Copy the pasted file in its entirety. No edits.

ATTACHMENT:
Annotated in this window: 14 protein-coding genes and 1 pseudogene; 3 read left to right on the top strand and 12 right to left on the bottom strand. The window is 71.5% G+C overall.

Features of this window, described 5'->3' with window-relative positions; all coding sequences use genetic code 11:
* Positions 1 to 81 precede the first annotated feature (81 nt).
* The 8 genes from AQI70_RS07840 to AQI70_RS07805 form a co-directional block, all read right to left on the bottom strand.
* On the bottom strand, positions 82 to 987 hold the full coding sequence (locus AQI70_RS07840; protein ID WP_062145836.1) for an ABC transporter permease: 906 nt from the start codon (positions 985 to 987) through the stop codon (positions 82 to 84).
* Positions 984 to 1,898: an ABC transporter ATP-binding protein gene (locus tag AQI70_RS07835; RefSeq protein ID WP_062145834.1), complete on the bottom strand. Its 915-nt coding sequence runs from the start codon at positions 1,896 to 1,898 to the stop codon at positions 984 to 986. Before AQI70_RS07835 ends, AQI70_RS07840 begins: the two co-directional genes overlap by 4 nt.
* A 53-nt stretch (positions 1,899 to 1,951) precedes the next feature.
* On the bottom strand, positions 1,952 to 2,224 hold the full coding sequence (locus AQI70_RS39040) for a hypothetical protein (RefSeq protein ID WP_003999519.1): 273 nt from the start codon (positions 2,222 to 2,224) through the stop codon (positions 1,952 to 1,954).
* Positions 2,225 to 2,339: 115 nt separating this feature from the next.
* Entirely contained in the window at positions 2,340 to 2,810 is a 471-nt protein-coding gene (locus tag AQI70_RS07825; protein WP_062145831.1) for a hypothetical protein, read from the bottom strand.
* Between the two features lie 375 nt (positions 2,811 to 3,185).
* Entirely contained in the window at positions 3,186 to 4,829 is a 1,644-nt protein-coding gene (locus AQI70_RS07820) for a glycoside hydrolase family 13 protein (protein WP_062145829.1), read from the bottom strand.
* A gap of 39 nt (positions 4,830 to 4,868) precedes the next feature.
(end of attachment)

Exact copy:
Annotated in this window: 14 protein-coding genes and 1 pseudogene; 3 read left to right on the top strand and 12 right to left on the bottom strand. The window is 71.5% G+C overall.

Features of this window, described 5'->3' with window-relative positions; all coding sequences use genetic code 11:
* Positions 1 to 81 precede the first annotated feature (81 nt).
* The 8 genes from AQI70_RS07840 to AQI70_RS07805 form a co-directional block, all read right to left on the bottom strand.
* On the bottom strand, positions 82 to 987 hold the full coding sequence (locus AQI70_RS07840; protein ID WP_062145836.1) for an ABC transporter permease: 906 nt from the start codon (positions 985 to 987) through the stop codon (positions 82 to 84).
* Positions 984 to 1,898: an ABC transporter ATP-binding protein gene (locus tag AQI70_RS07835; RefSeq protein ID WP_062145834.1), complete on the bottom strand. Its 915-nt coding sequence runs from the start codon at positions 1,896 to 1,898 to the stop codon at positions 984 to 986. Before AQI70_RS07835 ends, AQI70_RS07840 begins: the two co-directional genes overlap by 4 nt.
* A 53-nt stretch (positions 1,899 to 1,951) precedes the next feature.
* On the bottom strand, positions 1,952 to 2,224 hold the full coding sequence (locus AQI70_RS39040) for a hypothetical protein (RefSeq protein ID WP_003999519.1): 273 nt from the start codon (positions 2,222 to 2,224) through the stop codon (positions 1,952 to 1,954).
* Positions 2,225 to 2,339: 115 nt separating this feature from the next.
* Entirely contained in the window at positions 2,340 to 2,810 is a 471-nt protein-coding gene (locus tag AQI70_RS07825; protein WP_062145831.1) for a hypothetical protein, read from the bottom strand.
* Between the two features lie 375 nt (positions 2,811 to 3,185).
* Entirely contained in the window at positions 3,186 to 4,829 is a 1,644-nt protein-coding gene (locus AQI70_RS07820) for a glycoside hydrolase family 13 protein (protein WP_062145829.1), read from the bottom strand.
* A gap of 39 nt (positions 4,830 to 4,868) precedes the next feature.